Tag Archives: Rapportive

Using Rapportive for Source and Information Verification

I’ve been using Rapportive for several few weeks now and have found the tool rather useful for assessing the trustworthiness of a source. Rapportive is an extension for Gmail that allows you to automatically visualize an email sender’s complete profile information right inside your inbox.

So now, when receiving emails from strangers, I can immediately see their profile picture, short bio, twitter handle (including latest tweets), links to their Facebook page, Google+ account, LinkedIn profile, blog, SkypeID, recent pictures they’ve posted, etc. As explained in my blog posts on information forensics, this type of meta-data can be particularly useful when assessing the importance or credibility of a source. To be sure, having a source’s entire digital footprint on hand can be quite revealing (as marketers know full well). Moreover, this type of meta-data was exactly what the Standby Volunteer Task Force was manually looking for when they sought to verify the identify of volunteers during the Libya Crisis Map project with the UN last year.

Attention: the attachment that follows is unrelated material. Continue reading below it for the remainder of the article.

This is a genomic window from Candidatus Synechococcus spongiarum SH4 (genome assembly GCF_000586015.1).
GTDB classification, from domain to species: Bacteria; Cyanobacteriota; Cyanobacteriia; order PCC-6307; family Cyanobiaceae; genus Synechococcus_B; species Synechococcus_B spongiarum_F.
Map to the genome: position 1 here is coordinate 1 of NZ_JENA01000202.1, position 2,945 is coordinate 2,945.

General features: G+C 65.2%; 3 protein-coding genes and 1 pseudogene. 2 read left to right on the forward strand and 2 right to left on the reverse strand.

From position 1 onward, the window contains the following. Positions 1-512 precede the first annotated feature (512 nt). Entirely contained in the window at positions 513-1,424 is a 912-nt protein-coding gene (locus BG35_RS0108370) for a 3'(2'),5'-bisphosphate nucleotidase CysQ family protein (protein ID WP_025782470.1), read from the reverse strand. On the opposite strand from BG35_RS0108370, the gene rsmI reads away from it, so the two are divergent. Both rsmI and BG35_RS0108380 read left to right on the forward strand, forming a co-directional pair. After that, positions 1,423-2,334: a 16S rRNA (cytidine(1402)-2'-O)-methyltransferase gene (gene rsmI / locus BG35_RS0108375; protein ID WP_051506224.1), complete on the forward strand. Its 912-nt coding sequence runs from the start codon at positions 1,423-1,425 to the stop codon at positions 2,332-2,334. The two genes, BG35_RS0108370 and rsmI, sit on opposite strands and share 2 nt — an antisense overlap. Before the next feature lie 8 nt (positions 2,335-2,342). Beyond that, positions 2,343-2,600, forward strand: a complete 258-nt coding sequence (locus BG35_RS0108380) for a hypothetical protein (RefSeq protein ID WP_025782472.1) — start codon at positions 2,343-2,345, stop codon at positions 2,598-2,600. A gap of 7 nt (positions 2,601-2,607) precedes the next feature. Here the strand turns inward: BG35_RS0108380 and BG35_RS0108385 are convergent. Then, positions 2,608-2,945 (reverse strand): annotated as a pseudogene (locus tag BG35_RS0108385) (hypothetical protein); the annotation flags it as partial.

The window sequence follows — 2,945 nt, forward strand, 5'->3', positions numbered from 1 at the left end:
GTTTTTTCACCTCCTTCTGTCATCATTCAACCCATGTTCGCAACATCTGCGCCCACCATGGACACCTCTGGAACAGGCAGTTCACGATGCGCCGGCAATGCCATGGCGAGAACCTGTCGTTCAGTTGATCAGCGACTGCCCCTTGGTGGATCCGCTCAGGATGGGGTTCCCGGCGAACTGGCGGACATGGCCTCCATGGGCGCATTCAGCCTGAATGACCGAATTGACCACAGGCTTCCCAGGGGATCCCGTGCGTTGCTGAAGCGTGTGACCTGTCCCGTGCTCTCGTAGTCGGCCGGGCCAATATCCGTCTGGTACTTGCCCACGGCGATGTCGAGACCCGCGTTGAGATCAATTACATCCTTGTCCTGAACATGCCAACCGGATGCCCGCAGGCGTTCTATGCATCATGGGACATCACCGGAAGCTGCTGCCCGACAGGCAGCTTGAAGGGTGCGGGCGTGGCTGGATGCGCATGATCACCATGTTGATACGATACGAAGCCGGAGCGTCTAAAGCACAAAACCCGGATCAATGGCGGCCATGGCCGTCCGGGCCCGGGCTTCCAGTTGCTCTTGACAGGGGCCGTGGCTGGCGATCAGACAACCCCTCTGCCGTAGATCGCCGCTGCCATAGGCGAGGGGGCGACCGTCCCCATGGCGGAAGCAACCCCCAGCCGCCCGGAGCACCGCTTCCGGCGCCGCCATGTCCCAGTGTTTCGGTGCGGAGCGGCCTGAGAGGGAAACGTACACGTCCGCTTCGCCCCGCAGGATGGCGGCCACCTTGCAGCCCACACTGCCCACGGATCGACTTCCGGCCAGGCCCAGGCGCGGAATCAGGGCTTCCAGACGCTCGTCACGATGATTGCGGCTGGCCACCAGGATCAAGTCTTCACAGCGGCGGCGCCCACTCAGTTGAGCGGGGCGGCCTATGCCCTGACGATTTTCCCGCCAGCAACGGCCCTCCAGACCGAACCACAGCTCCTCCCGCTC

Obviously, the use of Rapportive alone is not a silver bullet to fully determine the credibility of a source or the authenticity of a source’s identity. But it does add contextual information that can make a difference when seeking to better under-stand the reliability of an email. I’d be curious to know whether Rapportive will be available as a stand-alone platform in the future so it can be used outside of Gmail. A simple web-based search box that allows one to search by email address, twitter handle, etc., with the result being a structured profile of that individual’s entire digital footprint. Anyone know whether similar platforms already exist? They could serve as ideal plugins for platforms like CrisisTracker.